Hollywood Remains to Be Seen

Mack Sennett
1880 - 1960

Holy Cross Cemetery

Mack Sennett was born and raised in Canada, the son of working-class Irish immigrants, with dreams of becoming an opera singer, but he became the silent screen's undisputed King of Comedy.

Sennett's family moved to the East Coast when Sennett was a teen-ager, and he decided to try his luck on the stage, where he found work as a burlesque performer and Broadway chorus boy. Looking for more regular employment, Sennett went to Biograph studios in 1908, and began acting in films under the direction of D.W. Griffith, and co-starring with Florence Lawrence, Lionel Barrymore, Mary Pickford and Mabel Normand. By 1910, Sennett was also directing.

In 1912, Sennett left Biograph and formed his own studio -- Keystone -- and began to specialize in slapstick comedies. The Keystone roster soon included comedy stars Roscoe "Fatty" Arbuckle, Edgar Kennedy, Slim Summerville, Chester Conklin, Charlie Chase, Mack Swain and Normand, who left Biograph to work with Sennett. Wallace Beery and Gloria Swanson also got their starts working for Sennett at Keystone. In 1914, a British dancehall comedian named Charlie Chaplin came the United States and was signed by Keystone. Chaplin appeared in 35 comedies at the studio during 1914, most of them directed by Sennett.

The typical Keystone comedy featured a thin plot and a quick succession of visual gags and often-improvised physical comedy. Sennett was also a master at taking advantage of any real-life situation that might happen to occur, such as a parade, a fire or the draining of a lake, and using it as the backdrop for one of his comedies. In his first year in business, Sennett produced 140 films, many of them featuring his famous Keystone Kops.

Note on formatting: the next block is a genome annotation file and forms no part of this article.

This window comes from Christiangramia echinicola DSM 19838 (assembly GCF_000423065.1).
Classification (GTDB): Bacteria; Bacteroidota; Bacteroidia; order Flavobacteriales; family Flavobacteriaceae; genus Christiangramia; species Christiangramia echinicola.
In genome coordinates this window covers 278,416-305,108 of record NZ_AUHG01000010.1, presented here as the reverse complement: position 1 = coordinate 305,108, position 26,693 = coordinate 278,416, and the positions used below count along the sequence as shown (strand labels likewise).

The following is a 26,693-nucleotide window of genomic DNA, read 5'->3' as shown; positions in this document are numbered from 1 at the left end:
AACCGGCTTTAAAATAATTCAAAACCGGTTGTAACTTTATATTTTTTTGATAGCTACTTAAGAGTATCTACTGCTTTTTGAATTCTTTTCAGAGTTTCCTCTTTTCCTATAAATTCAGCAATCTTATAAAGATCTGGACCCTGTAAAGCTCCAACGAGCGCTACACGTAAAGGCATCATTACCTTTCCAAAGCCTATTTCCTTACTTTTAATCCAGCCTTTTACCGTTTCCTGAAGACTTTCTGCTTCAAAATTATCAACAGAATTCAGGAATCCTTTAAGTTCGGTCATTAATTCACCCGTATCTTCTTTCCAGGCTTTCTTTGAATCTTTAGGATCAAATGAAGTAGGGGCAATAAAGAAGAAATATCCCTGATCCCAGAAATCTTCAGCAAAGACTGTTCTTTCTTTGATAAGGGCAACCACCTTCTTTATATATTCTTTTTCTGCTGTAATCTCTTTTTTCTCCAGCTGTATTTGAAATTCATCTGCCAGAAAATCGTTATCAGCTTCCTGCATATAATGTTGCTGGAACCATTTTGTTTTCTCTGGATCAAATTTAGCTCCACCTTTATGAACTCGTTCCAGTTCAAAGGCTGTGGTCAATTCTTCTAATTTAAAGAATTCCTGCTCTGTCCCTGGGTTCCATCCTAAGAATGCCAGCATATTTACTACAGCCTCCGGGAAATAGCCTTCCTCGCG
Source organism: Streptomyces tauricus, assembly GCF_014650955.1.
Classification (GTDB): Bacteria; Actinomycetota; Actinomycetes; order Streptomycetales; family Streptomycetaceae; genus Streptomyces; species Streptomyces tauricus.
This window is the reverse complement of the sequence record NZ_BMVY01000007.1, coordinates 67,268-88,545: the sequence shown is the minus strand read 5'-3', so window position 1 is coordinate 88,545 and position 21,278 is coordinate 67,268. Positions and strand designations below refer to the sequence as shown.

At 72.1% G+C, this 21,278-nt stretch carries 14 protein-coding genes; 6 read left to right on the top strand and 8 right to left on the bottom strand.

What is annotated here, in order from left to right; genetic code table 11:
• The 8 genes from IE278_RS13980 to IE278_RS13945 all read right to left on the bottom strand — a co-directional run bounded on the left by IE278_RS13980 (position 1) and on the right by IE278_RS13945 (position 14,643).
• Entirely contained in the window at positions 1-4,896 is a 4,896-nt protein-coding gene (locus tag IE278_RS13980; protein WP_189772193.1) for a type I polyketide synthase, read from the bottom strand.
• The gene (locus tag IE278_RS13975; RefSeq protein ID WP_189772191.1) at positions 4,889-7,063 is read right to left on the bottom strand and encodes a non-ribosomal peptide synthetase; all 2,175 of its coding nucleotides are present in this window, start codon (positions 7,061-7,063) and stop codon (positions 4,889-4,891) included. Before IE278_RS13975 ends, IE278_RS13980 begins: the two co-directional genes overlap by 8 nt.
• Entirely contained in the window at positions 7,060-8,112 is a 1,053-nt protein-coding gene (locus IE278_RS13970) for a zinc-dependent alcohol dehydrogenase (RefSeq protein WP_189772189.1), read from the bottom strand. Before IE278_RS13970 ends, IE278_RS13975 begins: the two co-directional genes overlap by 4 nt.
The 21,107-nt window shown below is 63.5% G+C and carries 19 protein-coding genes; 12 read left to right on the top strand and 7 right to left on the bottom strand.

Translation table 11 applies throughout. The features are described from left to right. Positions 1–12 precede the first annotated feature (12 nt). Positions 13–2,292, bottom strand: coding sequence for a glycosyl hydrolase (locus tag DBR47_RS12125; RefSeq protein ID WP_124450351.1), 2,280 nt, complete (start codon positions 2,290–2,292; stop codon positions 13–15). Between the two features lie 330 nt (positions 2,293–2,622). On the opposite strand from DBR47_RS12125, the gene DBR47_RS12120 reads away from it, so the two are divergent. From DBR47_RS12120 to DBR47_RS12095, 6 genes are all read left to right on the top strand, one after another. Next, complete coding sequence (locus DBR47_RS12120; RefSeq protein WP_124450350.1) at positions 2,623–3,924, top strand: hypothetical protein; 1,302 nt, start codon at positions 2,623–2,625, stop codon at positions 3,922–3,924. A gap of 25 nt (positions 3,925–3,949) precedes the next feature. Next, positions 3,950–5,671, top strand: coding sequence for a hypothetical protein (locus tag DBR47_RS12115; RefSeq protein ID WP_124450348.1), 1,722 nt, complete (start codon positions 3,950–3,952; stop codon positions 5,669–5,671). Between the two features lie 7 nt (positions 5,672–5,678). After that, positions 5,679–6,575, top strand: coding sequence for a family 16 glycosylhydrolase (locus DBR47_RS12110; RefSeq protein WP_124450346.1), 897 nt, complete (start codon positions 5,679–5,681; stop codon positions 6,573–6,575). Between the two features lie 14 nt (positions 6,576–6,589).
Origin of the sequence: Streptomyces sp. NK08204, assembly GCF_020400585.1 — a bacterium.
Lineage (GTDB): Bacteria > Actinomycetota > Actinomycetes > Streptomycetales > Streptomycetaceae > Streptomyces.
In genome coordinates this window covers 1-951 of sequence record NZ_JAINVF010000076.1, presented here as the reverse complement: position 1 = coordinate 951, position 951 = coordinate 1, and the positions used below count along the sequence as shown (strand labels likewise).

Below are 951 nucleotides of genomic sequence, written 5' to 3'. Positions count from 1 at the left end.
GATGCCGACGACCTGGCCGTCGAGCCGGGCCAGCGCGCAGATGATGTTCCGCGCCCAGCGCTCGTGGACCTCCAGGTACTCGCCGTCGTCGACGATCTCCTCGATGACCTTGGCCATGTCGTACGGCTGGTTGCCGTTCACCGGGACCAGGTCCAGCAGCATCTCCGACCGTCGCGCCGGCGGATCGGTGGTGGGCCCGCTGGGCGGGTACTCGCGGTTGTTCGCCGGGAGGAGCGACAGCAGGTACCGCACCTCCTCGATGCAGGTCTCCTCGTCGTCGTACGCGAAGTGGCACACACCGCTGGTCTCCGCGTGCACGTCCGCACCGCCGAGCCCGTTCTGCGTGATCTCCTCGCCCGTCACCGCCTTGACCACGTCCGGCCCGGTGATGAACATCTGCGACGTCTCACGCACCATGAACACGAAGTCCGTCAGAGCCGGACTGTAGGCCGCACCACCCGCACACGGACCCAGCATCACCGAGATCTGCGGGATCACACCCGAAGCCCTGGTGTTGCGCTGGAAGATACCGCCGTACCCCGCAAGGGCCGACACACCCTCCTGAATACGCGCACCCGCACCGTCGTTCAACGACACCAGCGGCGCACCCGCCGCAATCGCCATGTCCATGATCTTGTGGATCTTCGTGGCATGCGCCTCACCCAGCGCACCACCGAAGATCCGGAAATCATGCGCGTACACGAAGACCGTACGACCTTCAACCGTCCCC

In 1915, Keystone became part of the newly formed Triangle Film Corporation. Two years later, Sennett left to again form his own company, Mack Sennett Comedies, working first for Paramount studios. Sennett continued to produce two-reel comedies, with an occasional feature-length film. The end of the silent era in the late 1920s also marked the end of Sennett's reign as King of Comedy, with Hal Roach replacing him. Sennett retired in 1935, moving to a farm in Canada, virtually penniless. He returned to Hollywood in 1937 to accept an honorary Academy Award, "for his lasting contribution to the comedy technique of the screen, the basic principles of which are as important today as when they were first put into practice, the Academy presents a special award to that master of fun, discoverer of stars, sympathetic, kindly, understanding comedy genius, Mack Sennett."

Sennett was portrayed by Robert Preston in the Broadway musical, "Mack and Mabel," in the mid-1970s, and by Dan Aykroyd in "Chaplin" (1992).

Sennett's grave marker identifies him as the "Beloved King of Comedy."

Sennett was born Mikall Sinnott on Jan. 17, 1880, in Richmond, Canada. He died on Nov. 5, 1960, in Woodland Hills, CA.

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